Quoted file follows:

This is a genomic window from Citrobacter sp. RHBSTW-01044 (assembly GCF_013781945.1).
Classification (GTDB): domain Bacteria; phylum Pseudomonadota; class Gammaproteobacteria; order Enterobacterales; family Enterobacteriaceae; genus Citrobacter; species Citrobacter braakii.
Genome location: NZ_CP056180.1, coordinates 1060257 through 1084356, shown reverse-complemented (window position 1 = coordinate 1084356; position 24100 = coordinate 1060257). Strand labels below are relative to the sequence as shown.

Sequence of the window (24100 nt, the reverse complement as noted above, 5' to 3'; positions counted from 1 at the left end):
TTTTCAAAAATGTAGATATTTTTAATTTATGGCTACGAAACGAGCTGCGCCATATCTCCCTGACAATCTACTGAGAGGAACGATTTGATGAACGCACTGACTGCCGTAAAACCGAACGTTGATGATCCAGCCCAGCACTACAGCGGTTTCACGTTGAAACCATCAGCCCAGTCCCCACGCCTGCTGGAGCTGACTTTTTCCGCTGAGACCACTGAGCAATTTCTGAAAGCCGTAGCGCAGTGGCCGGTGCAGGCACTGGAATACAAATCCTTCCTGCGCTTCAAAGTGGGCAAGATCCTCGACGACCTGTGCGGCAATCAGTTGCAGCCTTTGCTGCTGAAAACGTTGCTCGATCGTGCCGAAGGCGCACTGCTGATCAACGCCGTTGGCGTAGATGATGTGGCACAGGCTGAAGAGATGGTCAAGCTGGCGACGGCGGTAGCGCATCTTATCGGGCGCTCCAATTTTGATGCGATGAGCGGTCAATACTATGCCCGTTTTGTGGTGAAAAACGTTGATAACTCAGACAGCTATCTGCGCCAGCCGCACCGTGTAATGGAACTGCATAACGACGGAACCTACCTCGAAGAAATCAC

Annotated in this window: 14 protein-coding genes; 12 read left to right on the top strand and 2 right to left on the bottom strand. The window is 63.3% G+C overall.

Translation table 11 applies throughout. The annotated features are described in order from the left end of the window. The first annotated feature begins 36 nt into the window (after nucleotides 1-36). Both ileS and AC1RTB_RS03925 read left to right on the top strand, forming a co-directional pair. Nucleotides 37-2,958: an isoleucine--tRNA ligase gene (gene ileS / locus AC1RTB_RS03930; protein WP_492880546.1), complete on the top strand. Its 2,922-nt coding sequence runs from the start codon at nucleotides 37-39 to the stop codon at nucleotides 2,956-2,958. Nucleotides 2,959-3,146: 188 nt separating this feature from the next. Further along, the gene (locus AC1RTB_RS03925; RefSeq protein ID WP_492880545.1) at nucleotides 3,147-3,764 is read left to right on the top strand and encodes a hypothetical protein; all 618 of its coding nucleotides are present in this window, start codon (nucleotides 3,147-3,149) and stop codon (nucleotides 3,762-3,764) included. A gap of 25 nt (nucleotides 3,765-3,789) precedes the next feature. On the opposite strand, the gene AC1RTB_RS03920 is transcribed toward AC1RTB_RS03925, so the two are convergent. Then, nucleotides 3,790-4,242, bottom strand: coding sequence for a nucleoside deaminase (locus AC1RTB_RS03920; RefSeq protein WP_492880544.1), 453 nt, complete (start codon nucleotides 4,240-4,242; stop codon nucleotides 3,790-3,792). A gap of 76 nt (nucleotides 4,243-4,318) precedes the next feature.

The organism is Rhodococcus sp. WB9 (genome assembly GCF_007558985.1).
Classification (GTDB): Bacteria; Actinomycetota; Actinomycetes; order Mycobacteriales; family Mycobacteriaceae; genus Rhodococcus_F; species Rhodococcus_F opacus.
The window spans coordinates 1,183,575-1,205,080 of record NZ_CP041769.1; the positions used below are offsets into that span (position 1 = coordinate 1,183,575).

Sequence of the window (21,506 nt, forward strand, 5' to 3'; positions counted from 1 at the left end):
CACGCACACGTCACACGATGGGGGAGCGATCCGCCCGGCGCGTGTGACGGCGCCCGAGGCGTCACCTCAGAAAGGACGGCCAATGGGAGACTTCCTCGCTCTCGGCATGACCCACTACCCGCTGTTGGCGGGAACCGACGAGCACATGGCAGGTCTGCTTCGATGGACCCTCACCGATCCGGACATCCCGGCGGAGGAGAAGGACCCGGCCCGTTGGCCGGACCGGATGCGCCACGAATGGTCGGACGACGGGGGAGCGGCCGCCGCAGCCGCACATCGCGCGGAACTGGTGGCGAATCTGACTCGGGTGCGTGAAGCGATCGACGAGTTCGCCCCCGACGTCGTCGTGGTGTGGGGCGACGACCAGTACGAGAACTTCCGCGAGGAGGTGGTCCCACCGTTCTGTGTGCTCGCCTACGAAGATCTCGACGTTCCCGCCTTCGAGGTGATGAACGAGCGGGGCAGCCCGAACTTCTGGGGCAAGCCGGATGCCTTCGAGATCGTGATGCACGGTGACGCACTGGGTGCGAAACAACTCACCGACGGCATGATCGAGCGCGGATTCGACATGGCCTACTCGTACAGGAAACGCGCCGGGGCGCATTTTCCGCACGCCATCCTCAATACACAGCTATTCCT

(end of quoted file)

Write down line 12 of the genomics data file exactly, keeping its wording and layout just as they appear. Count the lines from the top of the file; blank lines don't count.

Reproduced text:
CACGCACACGTCACACGATGGGGGAGCGATCCGCCCGGCGCGTGTGACGGCGCCCGAGGCGTCACCTCAGAAAGGACGGCCAATGGGAGACTTCCTCGCTCTCGGCATGACCCACTACCCGCTGTTGGCGGGAACCGACGAGCACATGGCAGGTCTGCTTCGATGGACCCTCACCGATCCGGACATCCCGGCGGAGGAGAAGGACCCGGCCCGTTGGCCGGACCGGATGCGCCACGAATGGTCGGACGACGGGGGAGCGGCCGCCGCAGCCGCACATCGCGCGGAACTGGTGGCGAATCTGACTCGGGTGCGTGAAGCGATCGACGAGTTCGCCCCCGACGTCGTCGTGGTGTGGGGCGACGACCAGTACGAGAACTTCCGCGAGGAGGTGGTCCCACCGTTCTGTGTGCTCGCCTACGAAGATCTCGACGTTCCCGCCTTCGAGGTGATGAACGAGCGGGGCAGCCCGAACTTCTGGGGCAAGCCGGATGCCTTCGAGATCGTGATGCACGGTGACGCACTGGGTGCGAAACAACTCACCGACGGCATGATCGAGCGCGGATTCGACATGGCCTACTCGTACAGGAAACGCGCCGGGGCGCATTTTCCGCACGCCATCCTCAATACACAGCTATTCCT